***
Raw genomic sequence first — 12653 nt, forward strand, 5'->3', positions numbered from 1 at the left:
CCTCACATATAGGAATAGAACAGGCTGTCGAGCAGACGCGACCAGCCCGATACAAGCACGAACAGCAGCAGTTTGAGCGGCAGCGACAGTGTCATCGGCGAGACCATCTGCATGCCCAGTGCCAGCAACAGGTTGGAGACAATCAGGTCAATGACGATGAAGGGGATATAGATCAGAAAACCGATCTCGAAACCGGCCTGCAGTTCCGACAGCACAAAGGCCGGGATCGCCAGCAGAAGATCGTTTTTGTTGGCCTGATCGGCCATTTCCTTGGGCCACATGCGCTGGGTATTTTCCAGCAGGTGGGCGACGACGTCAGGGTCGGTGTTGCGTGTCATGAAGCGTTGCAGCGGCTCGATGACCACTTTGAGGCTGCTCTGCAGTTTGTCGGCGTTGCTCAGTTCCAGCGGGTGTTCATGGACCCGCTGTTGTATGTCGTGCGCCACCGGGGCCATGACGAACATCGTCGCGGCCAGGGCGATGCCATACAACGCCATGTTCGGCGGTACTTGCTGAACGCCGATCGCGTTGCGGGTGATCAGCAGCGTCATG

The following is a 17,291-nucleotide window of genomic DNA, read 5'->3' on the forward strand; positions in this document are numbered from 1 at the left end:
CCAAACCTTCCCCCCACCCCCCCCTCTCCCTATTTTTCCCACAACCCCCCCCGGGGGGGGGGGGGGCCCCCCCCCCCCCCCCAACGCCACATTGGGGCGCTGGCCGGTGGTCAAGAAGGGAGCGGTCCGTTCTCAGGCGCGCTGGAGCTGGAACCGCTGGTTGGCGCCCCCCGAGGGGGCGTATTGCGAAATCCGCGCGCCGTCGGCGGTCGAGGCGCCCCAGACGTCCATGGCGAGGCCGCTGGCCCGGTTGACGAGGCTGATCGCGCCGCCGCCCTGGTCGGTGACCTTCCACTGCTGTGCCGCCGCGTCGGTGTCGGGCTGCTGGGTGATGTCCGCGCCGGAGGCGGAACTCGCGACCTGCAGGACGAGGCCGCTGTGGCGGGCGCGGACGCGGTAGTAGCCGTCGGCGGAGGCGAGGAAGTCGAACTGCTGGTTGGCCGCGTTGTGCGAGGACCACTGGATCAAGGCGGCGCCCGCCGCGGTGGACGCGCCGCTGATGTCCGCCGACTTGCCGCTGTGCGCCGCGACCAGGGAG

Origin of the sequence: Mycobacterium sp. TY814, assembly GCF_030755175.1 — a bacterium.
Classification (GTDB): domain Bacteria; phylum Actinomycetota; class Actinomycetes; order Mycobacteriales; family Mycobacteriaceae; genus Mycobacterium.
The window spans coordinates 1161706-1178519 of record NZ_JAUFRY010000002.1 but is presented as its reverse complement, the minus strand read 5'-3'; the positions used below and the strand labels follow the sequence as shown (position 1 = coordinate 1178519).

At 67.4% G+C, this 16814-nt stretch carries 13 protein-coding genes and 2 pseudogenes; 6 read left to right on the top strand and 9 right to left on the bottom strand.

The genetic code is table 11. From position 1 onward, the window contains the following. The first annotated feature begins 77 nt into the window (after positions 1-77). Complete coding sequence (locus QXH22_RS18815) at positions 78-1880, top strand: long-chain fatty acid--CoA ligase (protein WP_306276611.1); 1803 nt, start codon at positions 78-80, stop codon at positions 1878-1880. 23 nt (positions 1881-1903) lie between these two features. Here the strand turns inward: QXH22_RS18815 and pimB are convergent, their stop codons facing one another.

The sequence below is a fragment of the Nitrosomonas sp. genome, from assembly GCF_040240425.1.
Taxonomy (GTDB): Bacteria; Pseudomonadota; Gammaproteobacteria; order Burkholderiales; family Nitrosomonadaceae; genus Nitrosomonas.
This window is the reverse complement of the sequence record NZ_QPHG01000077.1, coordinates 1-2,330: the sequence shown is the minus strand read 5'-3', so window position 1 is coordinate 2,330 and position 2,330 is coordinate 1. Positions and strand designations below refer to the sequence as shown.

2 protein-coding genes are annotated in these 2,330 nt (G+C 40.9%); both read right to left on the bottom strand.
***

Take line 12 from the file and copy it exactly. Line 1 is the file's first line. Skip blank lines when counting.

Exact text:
This window is the reverse complement of the sequence record NZ_QPHG01000077.1, coordinates 1-2,330: the sequence shown is the minus strand read 5'-3', so window position 1 is coordinate 2,330 and position 2,330 is coordinate 1. Positions and strand designations below refer to the sequence as shown.